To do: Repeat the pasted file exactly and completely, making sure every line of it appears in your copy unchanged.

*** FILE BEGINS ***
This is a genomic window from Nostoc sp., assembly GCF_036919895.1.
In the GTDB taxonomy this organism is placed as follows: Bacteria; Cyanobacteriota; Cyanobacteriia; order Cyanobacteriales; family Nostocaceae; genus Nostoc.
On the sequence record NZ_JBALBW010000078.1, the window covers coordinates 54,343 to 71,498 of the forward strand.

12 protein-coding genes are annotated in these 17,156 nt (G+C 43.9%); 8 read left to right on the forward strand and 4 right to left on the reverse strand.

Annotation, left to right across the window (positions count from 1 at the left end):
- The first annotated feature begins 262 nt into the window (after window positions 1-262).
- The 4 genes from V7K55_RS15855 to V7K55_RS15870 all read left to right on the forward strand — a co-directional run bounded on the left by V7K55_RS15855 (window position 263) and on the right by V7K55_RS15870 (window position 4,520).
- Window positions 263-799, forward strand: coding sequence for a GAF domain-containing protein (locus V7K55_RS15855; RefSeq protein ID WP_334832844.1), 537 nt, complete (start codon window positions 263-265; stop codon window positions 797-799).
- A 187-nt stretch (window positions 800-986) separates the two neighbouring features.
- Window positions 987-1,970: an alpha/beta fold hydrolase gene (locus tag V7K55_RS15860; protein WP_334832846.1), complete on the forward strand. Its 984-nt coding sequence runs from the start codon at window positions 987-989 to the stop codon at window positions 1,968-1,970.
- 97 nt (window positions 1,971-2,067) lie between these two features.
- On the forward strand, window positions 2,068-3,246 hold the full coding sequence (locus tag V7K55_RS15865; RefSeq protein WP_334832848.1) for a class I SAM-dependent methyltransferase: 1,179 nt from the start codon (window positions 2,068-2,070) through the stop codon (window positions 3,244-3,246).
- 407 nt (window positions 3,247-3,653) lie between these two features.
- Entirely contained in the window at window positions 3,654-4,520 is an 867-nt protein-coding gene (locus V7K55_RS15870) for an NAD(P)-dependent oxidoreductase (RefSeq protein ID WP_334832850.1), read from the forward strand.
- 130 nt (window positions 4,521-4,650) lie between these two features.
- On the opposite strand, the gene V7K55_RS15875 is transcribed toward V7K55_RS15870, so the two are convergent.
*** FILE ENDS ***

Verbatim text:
This is a genomic window from Nostoc sp., assembly GCF_036919895.1.
In the GTDB taxonomy this organism is placed as follows: Bacteria; Cyanobacteriota; Cyanobacteriia; order Cyanobacteriales; family Nostocaceae; genus Nostoc.
On the sequence record NZ_JBALBW010000078.1, the window covers coordinates 54,343 to 71,498 of the forward strand.

12 protein-coding genes are annotated in these 17,156 nt (G+C 43.9%); 8 read left to right on the forward strand and 4 right to left on the reverse strand.

Annotation, left to right across the window (positions count from 1 at the left end):
- The first annotated feature begins 262 nt into the window (after window positions 1-262).
- The 4 genes from V7K55_RS15855 to V7K55_RS15870 all read left to right on the forward strand — a co-directional run bounded on the left by V7K55_RS15855 (window position 263) and on the right by V7K55_RS15870 (window position 4,520).
- Window positions 263-799, forward strand: coding sequence for a GAF domain-containing protein (locus V7K55_RS15855; RefSeq protein ID WP_334832844.1), 537 nt, complete (start codon window positions 263-265; stop codon window positions 797-799).
- A 187-nt stretch (window positions 800-986) separates the two neighbouring features.
- Window positions 987-1,970: an alpha/beta fold hydrolase gene (locus tag V7K55_RS15860; protein WP_334832846.1), complete on the forward strand. Its 984-nt coding sequence runs from the start codon at window positions 987-989 to the stop codon at window positions 1,968-1,970.
- 97 nt (window positions 1,971-2,067) lie between these two features.
- On the forward strand, window positions 2,068-3,246 hold the full coding sequence (locus tag V7K55_RS15865; RefSeq protein WP_334832848.1) for a class I SAM-dependent methyltransferase: 1,179 nt from the start codon (window positions 2,068-2,070) through the stop codon (window positions 3,244-3,246).
- 407 nt (window positions 3,247-3,653) lie between these two features.
- Entirely contained in the window at window positions 3,654-4,520 is an 867-nt protein-coding gene (locus V7K55_RS15870) for an NAD(P)-dependent oxidoreductase (RefSeq protein ID WP_334832850.1), read from the forward strand.
- 130 nt (window positions 4,521-4,650) lie between these two features.
- On the opposite strand, the gene V7K55_RS15875 is transcribed toward V7K55_RS15870, so the two are convergent.